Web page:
“The main thing is to get the word out to the families about what’s happening here,” Barbara Branch said, “and for us to get used to the ‘new new.’”
Nancy Kennedy can be reached at 352-564-2927 or by email at firstname.lastname@example.org.
Not letting the prediction of bad weather deter the St. Patrick’s Day Parade, Inverness officials are pushing the popular parade and entertainment to Sunday.
The original plan in case of bad weather was to cancel the Saturday parade but move most of the entertainment to the next day, Sunday, March 19.
But Woody Worley, the city’s director of parks and recreation, told the Chronicle Friday that rather than cancel the popular parade, all is being moved over to Sunday, including the parade.
“The parade is part of the event and we wanted to make that happen as well,” Worley said.
Worley and others spent Friday contacting parade participants and downtown businesses about the change and to ensure they still wanted to participate.
Moving the event and trying to get the word out is not an easy task.
“(But) this is a part of what we do in Inverness, and it’s what makes Inverness a small town done right.”
Saturday’s forecast led city officials to change the St. Patrick’s Day events.
According to the National Weather Service there’s an 80 percent chance of rain and a possibility of thunderstorms after 11 a.m. Saturday. Winds are expected to reach 14 mph, with gusts as high as 22 mph.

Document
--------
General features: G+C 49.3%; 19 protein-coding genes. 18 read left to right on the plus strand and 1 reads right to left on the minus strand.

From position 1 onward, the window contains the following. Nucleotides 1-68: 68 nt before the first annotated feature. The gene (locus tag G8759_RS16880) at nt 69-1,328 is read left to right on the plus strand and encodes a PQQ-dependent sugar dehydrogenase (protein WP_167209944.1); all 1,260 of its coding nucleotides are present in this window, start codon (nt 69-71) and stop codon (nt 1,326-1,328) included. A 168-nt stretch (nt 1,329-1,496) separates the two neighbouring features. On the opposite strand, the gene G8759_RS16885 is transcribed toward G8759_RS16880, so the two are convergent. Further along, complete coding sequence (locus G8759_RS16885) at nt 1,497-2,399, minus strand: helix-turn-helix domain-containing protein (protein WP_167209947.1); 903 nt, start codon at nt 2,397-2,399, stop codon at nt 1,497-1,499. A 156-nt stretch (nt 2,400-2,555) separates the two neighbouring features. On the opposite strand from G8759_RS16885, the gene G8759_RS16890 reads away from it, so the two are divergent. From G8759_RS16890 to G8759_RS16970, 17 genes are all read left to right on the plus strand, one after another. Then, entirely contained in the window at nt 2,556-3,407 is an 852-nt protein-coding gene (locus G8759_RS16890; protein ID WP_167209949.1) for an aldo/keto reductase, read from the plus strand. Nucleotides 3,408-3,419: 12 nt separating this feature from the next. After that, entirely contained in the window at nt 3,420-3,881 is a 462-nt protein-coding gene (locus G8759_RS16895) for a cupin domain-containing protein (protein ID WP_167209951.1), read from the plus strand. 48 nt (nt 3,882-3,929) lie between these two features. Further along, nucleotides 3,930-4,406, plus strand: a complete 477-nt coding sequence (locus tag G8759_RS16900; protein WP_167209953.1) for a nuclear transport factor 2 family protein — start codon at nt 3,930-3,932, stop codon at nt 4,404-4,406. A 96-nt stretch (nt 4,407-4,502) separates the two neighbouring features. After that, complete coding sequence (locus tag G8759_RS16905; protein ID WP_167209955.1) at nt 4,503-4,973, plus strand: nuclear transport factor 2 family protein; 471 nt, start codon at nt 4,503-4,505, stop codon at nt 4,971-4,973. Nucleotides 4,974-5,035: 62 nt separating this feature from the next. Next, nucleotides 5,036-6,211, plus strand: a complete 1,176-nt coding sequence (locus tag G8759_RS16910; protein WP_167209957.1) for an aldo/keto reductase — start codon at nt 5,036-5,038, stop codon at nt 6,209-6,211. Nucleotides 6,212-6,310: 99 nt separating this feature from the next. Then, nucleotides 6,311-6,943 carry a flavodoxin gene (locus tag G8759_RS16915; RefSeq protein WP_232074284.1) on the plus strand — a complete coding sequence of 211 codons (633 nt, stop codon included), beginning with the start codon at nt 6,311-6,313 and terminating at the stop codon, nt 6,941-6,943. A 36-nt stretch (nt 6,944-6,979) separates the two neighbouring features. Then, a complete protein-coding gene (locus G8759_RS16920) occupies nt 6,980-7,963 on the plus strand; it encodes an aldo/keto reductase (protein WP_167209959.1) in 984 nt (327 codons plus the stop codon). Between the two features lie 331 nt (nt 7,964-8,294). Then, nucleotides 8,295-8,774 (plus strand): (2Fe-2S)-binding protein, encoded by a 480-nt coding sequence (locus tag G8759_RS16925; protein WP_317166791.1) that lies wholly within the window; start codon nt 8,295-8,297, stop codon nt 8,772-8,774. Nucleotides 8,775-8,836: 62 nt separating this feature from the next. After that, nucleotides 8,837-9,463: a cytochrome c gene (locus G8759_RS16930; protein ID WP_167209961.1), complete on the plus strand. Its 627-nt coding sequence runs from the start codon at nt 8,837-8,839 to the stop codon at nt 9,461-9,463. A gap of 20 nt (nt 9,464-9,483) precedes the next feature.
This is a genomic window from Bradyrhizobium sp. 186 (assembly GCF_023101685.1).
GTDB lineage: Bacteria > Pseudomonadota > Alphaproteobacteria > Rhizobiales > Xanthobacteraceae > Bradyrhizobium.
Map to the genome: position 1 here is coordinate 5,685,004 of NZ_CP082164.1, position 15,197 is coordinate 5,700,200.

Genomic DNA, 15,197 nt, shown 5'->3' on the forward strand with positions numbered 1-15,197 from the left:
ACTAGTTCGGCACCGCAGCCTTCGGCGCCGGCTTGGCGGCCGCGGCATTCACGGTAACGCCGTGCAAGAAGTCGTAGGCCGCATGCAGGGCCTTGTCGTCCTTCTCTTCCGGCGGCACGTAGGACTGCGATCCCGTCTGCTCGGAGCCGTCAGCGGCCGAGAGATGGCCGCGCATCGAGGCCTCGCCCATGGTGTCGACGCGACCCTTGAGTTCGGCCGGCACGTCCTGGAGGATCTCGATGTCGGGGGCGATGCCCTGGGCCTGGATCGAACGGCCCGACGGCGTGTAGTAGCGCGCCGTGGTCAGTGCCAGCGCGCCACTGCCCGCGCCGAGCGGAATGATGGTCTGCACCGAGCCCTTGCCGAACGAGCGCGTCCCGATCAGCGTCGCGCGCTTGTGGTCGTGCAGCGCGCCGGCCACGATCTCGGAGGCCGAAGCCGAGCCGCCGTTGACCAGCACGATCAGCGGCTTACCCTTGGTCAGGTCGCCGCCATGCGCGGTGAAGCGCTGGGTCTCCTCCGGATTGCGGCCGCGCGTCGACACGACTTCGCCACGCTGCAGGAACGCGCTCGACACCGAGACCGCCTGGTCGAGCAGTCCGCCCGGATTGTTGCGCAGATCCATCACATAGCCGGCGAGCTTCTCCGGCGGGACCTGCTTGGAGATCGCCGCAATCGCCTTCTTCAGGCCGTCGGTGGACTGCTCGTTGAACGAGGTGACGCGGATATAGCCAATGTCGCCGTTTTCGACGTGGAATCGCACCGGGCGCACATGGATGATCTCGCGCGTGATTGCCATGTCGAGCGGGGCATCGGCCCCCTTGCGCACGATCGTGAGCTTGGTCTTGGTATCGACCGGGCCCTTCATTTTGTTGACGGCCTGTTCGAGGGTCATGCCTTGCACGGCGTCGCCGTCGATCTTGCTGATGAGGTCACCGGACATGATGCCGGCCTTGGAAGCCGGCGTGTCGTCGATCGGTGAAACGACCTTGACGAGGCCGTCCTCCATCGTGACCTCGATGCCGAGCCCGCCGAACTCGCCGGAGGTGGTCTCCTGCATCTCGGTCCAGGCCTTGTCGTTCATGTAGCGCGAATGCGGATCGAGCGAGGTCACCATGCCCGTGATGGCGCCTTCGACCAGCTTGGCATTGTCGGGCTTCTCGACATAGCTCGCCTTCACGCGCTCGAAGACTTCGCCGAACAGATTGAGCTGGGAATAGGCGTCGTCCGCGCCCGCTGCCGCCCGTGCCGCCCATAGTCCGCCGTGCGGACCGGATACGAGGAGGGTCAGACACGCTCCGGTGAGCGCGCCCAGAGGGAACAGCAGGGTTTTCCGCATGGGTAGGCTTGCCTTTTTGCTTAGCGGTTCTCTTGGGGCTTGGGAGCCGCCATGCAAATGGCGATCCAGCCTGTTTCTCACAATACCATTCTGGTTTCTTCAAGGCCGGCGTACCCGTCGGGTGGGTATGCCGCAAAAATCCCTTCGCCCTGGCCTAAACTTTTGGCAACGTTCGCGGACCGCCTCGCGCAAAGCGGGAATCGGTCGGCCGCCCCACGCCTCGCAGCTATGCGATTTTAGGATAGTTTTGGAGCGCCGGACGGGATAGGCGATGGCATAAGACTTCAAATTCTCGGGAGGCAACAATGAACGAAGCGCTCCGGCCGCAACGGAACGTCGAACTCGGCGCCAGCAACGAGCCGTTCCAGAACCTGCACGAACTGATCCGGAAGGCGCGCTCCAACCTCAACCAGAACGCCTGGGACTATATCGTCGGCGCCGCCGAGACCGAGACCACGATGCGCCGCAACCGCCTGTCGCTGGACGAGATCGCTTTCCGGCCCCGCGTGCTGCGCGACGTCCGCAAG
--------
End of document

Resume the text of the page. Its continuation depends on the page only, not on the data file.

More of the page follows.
For Sunday, the chance of rain drops to 40 percent and no prediction of thunderstorms. Winds could reach 14 mph with gusts up to 22 mph.
Sunday evening, the chance of rain will remain at 40 percent with similar wind conditions.
A combination of 25 floats, marching bands, and other attractions will make up in the parade, Worley said.
Worley said there haven’t been any marching bands in the parade for the past few years, so seeing them back would be welcomed by the city.
The parade’s route will be along North Apopka Avenue, Main Street, Pine Avenue, and Dampier Street. The parade will begin at 4 p.m.
The Celtic band North of Argyll will play beginning at 2 p.m. and stop at 4 p.m. for the parade and the city’s leprechaun costume contest for boys and fairy costume contest for girls.
The band will again begin playing at about 5:30 p.m. until 7 p.m.
The city began its St. Patrick’s Day annual parade tradition in 2011. In 2021 it was cancelled because of the COVID-19 pandemic, but was again held in 2022.
About 1,000 spectators for the parade are expected, given previous St. Patrick’s Day parades, but that could change given that it’s been moved to Sunday.
The entertainment district will also remain active downtown. The entertainment district allows patrons to buy beer or wine in one business and carry their drinks with them as they walk through the downtown and visit other establishments.
Here is some St. Patrick’s Day trivia.
Legend has it that Saint Patrick cleared Ireland of all its snakes, leaving the country one of the few places on earth where the legless reptiles are not found in the wild.
According to legend, Saint Patrick traveled from Britain to Ireland in the fifth century to do missionary work.
Once in Ireland he was attacked by a group of snakes and in return, Saint Patrick sent them all into the ocean. Serpents are a symbol of the devil in the Christian Bible.
Is the story true?
Well, nearly 30,000 years ago Ireland was covered in ice, which made it too cold for reptiles
As the world warmed and the glaciers receded about 10,000 years ago, some plants and animals recolonized the island from mainland Europe, but not snakes.
Meanwhile, the rising sea levels cut off Ireland and because of Ireland’s cold weather and a climate not one that snakes enjoy, the country has remained snake-free.
Or, Saint Patrick drove them into the ocean. You pick.
Fred Hiers is a reporter at the Citrus Chronicle. Email him at email@example.com.